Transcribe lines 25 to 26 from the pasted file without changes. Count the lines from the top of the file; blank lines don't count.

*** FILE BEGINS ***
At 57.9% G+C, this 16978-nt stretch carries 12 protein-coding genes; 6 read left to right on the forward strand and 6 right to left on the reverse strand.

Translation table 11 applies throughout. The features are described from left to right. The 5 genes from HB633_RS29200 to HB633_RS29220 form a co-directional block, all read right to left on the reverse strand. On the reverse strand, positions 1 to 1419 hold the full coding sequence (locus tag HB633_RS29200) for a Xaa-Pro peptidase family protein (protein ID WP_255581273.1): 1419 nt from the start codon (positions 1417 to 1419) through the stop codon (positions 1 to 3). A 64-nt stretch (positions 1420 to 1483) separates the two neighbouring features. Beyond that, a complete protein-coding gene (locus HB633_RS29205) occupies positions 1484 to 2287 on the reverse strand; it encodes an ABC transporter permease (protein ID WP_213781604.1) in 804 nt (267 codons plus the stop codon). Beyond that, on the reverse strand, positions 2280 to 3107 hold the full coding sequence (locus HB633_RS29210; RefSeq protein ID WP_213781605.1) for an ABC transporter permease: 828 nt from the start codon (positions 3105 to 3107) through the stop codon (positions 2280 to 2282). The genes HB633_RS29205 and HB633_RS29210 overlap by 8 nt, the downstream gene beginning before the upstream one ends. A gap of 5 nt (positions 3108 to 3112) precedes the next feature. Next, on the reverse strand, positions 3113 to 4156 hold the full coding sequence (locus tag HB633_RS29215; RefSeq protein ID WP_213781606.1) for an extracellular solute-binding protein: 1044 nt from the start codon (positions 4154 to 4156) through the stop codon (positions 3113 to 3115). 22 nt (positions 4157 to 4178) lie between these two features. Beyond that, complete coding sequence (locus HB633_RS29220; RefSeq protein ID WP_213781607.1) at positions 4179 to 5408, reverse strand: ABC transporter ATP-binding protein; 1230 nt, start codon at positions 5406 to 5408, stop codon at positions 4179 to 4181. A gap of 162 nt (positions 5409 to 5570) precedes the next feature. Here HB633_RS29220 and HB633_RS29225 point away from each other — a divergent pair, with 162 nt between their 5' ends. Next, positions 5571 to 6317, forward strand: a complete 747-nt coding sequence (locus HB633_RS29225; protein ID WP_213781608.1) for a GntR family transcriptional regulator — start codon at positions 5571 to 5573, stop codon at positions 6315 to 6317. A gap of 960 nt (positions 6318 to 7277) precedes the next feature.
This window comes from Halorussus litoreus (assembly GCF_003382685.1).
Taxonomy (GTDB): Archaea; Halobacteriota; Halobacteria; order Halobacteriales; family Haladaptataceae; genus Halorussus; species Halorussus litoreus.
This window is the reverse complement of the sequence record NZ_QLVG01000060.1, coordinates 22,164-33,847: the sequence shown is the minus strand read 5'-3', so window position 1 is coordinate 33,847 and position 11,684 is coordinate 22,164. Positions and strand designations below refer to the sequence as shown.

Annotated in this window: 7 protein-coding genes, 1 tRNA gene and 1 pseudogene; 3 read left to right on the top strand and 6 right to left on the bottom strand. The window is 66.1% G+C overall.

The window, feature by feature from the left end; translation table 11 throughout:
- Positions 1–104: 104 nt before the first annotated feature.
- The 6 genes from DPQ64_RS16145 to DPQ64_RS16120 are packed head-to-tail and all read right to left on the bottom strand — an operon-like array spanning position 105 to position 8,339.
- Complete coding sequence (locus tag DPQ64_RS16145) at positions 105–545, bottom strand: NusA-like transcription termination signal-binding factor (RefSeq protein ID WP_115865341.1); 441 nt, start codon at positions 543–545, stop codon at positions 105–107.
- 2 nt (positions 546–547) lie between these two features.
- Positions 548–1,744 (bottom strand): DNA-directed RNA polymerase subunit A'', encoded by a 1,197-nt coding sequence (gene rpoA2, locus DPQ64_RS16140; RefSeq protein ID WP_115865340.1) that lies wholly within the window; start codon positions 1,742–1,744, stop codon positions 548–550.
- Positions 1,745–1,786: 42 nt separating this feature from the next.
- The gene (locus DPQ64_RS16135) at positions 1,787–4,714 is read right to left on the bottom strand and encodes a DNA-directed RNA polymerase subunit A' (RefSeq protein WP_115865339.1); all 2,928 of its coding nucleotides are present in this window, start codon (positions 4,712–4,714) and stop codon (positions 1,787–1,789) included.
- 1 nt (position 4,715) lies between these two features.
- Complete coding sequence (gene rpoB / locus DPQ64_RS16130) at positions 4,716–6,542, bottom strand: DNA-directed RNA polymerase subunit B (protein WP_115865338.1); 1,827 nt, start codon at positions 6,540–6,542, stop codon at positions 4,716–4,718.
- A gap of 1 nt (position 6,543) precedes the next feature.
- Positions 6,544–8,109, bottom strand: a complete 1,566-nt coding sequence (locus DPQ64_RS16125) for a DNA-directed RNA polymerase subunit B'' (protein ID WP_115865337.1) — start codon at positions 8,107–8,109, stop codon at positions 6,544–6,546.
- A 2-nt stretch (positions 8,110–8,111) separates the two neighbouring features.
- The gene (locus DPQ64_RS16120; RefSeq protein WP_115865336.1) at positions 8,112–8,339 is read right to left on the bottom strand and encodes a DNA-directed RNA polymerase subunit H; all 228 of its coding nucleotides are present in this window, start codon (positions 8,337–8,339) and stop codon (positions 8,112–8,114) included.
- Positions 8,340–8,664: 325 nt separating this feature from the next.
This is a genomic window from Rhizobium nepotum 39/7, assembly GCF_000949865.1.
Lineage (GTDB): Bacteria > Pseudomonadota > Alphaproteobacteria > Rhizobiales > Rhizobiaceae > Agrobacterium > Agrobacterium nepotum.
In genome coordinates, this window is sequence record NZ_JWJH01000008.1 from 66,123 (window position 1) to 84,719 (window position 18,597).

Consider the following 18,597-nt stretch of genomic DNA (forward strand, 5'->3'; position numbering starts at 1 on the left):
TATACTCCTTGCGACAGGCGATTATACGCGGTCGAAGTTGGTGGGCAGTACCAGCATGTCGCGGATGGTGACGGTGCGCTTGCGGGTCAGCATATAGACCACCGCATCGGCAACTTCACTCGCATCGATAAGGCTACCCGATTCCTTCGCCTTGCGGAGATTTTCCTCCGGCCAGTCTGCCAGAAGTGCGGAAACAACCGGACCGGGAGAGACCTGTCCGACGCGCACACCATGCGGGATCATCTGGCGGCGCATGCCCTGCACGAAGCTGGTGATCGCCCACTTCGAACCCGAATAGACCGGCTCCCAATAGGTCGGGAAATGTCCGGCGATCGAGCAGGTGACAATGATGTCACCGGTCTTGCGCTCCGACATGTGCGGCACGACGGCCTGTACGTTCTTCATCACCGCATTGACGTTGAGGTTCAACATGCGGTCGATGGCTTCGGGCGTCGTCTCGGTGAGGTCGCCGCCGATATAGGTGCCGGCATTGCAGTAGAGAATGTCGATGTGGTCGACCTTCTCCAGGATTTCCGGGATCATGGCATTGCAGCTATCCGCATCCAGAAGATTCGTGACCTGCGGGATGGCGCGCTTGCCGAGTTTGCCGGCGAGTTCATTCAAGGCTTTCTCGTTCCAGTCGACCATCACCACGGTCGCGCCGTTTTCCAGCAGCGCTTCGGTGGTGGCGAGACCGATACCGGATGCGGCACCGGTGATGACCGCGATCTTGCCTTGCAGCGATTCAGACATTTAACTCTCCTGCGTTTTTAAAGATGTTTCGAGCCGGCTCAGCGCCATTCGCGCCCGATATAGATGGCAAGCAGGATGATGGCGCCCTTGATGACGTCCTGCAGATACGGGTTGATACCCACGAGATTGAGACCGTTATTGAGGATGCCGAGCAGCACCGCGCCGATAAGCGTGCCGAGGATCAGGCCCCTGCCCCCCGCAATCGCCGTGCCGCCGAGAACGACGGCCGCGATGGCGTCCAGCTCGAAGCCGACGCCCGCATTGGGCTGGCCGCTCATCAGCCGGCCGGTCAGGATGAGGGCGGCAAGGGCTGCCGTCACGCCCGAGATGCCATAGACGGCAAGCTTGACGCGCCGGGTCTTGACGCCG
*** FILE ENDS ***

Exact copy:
Consider the following 18,597-nt stretch of genomic DNA (forward strand, 5'->3'; position numbering starts at 1 on the left):
TATACTCCTTGCGACAGGCGATTATACGCGGTCGAAGTTGGTGGGCAGTACCAGCATGTCGCGGATGGTGACGGTGCGCTTGCGGGTCAGCATATAGACCACCGCATCGGCAACTTCACTCGCATCGATAAGGCTACCCGATTCCTTCGCCTTGCGGAGATTTTCCTCCGGCCAGTCTGCCAGAAGTGCGGAAACAACCGGACCGGGAGAGACCTGTCCGACGCGCACACCATGCGGGATCATCTGGCGGCGCATGCCCTGCACGAAGCTGGTGATCGCCCACTTCGAACCCGAATAGACCGGCTCCCAATAGGTCGGGAAATGTCCGGCGATCGAGCAGGTGACAATGATGTCACCGGTCTTGCGCTCCGACATGTGCGGCACGACGGCCTGTACGTTCTTCATCACCGCATTGACGTTGAGGTTCAACATGCGGTCGATGGCTTCGGGCGTCGTCTCGGTGAGGTCGCCGCCGATATAGGTGCCGGCATTGCAGTAGAGAATGTCGATGTGGTCGACCTTCTCCAGGATTTCCGGGATCATGGCATTGCAGCTATCCGCATCCAGAAGATTCGTGACCTGCGGGATGGCGCGCTTGCCGAGTTTGCCGGCGAGTTCATTCAAGGCTTTCTCGTTCCAGTCGACCATCACCACGGTCGCGCCGTTTTCCAGCAGCGCTTCGGTGGTGGCGAGACCGATACCGGATGCGGCACCGGTGATGACCGCGATCTTGCCTTGCAGCGATTCAGACATTTAACTCTCCTGCGTTTTTAAAGATGTTTCGAGCCGGCTCAGCGCCATTCGCGCCCGATATAGATGGCAAGCAGGATGATGGCGCCCTTGATGACGTCCTGCAGATACGGGTTGATACCCACGAGATTGAGACCGTTATTGAGGATGCCGAGCAGCACCGCGCCGATAAGCGTGCCGAGGATCAGGCCCCTGCCCCCCGCAATCGCCGTGCCGCCGAGAACGACGGCCGCGATGGCGTCCAGCTCGAAGCCGACGCCCGCATTGGGCTGGCCGCTCATCAGCCGGCCGGTCAGGATGAGGGCGGCAAGGGCTGCCGTCACGCCCGAGATGCCATAGACGGCAAGCTTGACGCGCCGGGTCTTGACGCCG